As in-house counsel know, litigation sometimes is hard to avoid, discovery is probably the most expensive part of litigation and the proliferation of electronically stored information ( ESI) has made discovery more complicated and expensive than ever. In 1996, back when people still used paper, my article "Taming the Paper Tiger," which appeared in Litigation Management & Economics, decried the complexity and expense of managing all of the paper records potentially discoverable in complex litigation. Little did we know how good we had it then--or how much worse it could get. Now, instead of taming the paper tiger we are faced with mastering the e-beast.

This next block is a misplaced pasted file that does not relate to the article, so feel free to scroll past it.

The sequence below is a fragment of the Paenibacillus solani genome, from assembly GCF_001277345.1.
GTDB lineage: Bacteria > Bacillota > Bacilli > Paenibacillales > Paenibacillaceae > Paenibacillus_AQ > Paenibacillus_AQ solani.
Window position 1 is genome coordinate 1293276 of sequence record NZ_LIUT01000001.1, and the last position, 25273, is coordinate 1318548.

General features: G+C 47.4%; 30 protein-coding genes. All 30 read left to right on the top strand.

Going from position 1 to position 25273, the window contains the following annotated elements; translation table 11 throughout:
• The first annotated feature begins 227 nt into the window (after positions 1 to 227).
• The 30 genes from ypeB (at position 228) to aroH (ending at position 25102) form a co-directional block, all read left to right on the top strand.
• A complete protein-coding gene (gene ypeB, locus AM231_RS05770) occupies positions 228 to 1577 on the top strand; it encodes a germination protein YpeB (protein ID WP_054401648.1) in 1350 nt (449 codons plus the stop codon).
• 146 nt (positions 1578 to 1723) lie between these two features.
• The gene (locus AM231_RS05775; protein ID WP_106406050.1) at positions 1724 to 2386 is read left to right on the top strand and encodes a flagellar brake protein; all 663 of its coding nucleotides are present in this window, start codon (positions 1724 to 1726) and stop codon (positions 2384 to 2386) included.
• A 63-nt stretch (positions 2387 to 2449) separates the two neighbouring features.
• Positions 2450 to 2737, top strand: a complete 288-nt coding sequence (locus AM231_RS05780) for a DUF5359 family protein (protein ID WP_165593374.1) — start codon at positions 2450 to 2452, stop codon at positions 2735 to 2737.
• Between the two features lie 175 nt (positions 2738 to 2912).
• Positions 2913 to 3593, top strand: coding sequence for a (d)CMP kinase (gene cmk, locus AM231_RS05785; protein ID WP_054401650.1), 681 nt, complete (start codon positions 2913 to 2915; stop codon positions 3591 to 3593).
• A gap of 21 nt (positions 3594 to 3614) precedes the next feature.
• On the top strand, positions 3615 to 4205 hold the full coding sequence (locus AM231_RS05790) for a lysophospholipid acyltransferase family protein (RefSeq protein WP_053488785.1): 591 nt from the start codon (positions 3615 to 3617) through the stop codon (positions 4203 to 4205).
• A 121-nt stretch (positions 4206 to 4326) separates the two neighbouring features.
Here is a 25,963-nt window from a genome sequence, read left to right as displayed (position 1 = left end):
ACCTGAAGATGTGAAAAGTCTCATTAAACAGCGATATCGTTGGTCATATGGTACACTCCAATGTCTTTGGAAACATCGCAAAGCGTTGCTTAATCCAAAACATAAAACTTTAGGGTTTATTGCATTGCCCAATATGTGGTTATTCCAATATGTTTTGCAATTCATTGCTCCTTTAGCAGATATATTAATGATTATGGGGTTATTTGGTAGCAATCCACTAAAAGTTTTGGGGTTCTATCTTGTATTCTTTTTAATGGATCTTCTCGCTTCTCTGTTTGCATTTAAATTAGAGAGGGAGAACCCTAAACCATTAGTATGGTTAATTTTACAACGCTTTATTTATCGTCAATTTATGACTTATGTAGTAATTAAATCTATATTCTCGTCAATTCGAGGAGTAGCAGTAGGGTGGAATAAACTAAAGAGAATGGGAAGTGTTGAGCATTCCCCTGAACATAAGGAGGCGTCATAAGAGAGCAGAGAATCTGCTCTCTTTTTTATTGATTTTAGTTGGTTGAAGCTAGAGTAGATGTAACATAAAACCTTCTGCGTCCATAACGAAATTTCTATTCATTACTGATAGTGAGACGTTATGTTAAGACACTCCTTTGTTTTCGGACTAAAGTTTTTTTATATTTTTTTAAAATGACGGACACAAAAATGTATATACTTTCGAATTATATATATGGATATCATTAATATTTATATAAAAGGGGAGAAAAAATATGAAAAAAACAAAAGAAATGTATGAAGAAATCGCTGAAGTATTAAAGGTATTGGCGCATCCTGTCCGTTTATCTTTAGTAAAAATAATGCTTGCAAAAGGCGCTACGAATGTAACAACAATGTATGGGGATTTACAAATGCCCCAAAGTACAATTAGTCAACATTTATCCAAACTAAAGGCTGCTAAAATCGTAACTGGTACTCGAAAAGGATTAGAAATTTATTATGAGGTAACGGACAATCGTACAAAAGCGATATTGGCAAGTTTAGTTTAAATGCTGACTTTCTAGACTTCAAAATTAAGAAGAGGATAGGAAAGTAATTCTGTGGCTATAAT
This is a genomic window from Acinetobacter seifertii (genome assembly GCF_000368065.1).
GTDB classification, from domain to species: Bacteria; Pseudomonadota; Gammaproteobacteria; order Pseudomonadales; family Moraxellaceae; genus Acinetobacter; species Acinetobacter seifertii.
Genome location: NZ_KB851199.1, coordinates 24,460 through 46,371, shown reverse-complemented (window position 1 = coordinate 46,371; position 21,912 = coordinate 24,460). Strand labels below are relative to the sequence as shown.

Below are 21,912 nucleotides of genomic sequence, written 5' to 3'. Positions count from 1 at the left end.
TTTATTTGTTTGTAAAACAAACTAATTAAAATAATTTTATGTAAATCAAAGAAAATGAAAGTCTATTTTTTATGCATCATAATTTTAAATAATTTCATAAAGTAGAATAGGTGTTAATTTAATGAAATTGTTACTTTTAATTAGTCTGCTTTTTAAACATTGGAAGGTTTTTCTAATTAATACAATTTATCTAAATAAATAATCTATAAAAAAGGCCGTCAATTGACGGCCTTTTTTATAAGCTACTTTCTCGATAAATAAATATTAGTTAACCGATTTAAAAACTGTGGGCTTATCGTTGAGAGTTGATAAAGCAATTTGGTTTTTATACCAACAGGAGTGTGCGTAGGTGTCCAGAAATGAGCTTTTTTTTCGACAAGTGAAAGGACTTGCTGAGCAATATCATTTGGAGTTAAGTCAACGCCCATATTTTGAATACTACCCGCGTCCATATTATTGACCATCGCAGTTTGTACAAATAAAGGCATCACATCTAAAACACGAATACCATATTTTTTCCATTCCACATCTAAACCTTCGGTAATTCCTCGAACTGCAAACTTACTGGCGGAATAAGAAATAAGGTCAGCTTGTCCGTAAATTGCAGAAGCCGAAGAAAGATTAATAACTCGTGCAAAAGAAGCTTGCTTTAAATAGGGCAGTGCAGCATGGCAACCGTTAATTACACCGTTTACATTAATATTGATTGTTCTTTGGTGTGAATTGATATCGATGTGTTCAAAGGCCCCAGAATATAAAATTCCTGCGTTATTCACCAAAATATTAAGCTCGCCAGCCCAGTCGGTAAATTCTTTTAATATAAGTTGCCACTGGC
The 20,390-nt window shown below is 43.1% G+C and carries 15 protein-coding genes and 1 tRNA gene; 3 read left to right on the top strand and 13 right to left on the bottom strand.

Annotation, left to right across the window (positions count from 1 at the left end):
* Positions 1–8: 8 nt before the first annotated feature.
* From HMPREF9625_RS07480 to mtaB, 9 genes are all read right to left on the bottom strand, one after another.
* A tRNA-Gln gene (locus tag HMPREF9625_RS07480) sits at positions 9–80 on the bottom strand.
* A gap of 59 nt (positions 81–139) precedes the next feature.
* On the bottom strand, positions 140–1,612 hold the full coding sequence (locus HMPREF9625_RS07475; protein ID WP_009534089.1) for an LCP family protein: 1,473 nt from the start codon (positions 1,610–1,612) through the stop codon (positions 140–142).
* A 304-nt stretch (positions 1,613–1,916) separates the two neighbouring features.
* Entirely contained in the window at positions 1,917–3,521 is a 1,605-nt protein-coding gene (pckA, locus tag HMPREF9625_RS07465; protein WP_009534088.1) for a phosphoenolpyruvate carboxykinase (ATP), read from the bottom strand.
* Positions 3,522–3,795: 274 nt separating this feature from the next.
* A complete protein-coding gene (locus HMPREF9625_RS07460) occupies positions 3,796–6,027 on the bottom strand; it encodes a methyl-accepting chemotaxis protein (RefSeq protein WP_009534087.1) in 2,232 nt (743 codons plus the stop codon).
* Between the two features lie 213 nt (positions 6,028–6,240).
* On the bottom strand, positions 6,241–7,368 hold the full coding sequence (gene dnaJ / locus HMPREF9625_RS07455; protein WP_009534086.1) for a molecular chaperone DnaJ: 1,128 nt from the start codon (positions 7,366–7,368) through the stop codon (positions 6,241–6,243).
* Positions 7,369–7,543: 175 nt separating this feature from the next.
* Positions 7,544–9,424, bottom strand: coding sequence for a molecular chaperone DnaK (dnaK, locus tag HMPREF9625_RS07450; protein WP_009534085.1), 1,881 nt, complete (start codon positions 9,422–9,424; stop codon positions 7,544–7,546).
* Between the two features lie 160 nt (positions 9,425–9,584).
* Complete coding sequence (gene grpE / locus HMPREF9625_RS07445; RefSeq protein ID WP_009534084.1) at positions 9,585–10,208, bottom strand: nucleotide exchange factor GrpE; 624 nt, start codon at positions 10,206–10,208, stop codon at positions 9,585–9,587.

So how do we master this dangerous beast? There is no magic lasso, but we are seeing progress on several fronts. The 2006 Federal Rules amendments provide some protection against having to produce ESI that is "not reasonably accessible due to undue burden or cost." The Sedona Conference, a widely renowned nonprofit think tank that provides guidance on e-discovery and other issues, has several working groups that have developed constructive suggestions for improving discovery, and those suggestions often gain traction in the courts. For example, the 2008 Sedona "Cooperation Proclamation," encouraging parties to cooperate to agree to reasonable limitations with regard to discovery, has now been endorsed by at least 110 state and federal judges. In October of 2010 we saw release of the Sedona Conference Commentary on Proportionality in Electronic Discovery, recommending that courts give real meaning to the provisions Fed. R. Civ. P. 1, providing that the rules "should be construed and administered to secure the just, speedy and inexpensive determination of every action..." (emphasis supplied). Most states have analogous provisions in their state rules of civil procedure.